The cold part about it is, I love money, but I just love rap. I feel like the game needs me. I feel like The Bay needs me. I feel like California needs me. I still cover every corner of the game. I’m sharp on all four corners. You've got to have a balance like, "Okay, yeah, I turn up in the clubs, but over here it’s a message in my music." To uplift, to be a voice of the people, [give] hope to the people and tell them, "Hey, you can do it." I was this dude too. I got them heartfelt songs that would make a killer cry. Then I can do punch lines and metaphors. I can rap with the best of them. I can sound just like any rapper if I wanted to. But I choose to be me and have a unique style with my patterns and say what everybody don’t. Somebody might say this word; I want to say this word. [There's] nothing wrong with it, it's just me being different. Those who don’t like me, they don’t have to like me. Hopefully one day they'll adjust.

Do you feel like you have to be in the game until you see someone who can hold your spot down?
I’m not even tripping about no torch or nothing. I just want to play my position as an OG. To be an ambassador and a great OG and a mentor it’s other things that go with being just a dude with a great song at a time. You got to have experience to deal with everything.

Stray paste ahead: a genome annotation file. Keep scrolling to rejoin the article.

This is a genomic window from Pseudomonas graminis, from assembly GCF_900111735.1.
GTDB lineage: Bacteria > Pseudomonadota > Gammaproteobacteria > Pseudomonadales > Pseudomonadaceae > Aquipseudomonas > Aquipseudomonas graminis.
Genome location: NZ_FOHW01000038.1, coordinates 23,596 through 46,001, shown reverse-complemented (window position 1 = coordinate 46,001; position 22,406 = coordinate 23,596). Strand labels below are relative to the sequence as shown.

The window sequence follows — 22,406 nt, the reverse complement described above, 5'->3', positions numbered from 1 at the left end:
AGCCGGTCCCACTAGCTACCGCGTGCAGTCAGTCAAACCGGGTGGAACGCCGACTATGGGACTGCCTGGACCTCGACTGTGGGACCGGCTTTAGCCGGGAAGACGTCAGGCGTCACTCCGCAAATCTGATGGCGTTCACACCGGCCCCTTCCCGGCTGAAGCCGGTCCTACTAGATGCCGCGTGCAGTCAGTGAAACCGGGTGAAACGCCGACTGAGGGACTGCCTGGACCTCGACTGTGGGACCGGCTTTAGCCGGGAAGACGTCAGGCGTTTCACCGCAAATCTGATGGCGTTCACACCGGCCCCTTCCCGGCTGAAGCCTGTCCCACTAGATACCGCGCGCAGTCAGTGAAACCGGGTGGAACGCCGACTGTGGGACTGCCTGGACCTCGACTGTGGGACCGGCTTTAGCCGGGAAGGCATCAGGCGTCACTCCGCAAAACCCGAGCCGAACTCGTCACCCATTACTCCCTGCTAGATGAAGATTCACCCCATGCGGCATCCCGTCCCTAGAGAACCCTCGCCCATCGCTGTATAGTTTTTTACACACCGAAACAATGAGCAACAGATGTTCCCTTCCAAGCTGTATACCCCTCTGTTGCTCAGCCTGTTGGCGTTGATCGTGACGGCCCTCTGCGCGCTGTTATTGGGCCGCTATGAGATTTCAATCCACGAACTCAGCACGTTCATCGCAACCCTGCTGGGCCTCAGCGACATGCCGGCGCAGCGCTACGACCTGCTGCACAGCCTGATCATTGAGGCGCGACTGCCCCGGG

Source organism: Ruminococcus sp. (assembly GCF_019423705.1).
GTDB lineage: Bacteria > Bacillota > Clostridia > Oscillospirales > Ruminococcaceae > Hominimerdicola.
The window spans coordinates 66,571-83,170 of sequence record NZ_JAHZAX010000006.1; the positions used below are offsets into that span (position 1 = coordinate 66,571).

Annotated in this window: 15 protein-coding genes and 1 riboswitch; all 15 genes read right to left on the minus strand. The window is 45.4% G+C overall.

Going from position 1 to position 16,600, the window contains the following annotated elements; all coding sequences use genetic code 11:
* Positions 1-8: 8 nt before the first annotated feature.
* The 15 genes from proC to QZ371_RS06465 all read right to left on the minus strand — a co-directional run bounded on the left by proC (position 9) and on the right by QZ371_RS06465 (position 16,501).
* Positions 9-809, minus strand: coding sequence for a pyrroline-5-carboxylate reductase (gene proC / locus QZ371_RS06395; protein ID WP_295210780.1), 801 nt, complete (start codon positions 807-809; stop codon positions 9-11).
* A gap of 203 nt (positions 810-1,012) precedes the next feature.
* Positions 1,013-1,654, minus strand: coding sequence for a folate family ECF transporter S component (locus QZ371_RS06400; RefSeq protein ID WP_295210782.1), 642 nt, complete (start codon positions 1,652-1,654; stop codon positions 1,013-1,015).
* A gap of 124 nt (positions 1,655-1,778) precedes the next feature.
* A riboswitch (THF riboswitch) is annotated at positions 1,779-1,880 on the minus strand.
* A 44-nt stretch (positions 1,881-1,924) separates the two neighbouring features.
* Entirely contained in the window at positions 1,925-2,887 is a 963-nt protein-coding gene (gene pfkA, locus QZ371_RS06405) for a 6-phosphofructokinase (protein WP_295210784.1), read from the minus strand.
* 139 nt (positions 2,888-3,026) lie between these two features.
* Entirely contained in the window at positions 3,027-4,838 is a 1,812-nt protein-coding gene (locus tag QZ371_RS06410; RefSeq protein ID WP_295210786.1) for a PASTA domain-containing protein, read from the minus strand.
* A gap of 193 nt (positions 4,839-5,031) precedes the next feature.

With all the shit I’ve been through, so many different eras of music. I went through the baseball bats and 40 oz era. And through the mob music and G-Funk era. And the South era where I rapped with a lot of the Southern rappers. I’m not a local rapper, I’m global. Going through the hyphy movement, now they calling it ratchet. I’m everything. I’m a well packaged rapper. It’s also the way you carry yourself, too. You can’t be goofy. You can't be making diss songs just to be dissing them, creating controversy and all that. I never did no controversy thing to stay on. I’m not going to do this all my life. Is there an expiration date on how old you got be before you retire? [Laughs] I don’t know.

I’m 46. I tell them age ain't nothing but mind over matter; you don’t mind, it don’t matter. I rap circles around these fools and spit some real knowledge and some game behind it. It ain't just got to be punch lines and metaphors; I really paint pictures with my rhymes where you can visualize it. I know too much. Can’t any rapper teach me anything. All they can teach me is about the latest fashion, probably. I was the first rapper talking about choppers, triple beam scales, drought season. I got the foundation down for the streets.

Where do you think rap is right now?
Ain’t nobody telling stories no more. A lot of people are scared to do pain raps, it's always punchlines. That’s cool, I do punchlines and I talk about the struggle. I talk about everything. I’m not dissing the young rappers. I’m just saying when I came in the game, I was up against some serious competition. I survived it all, some of the greatest rappers ever. I could have got lost in the sauce but I kept my head above quicksand. Lasted through the late '80s, the '90s, the 2000s, and here I am.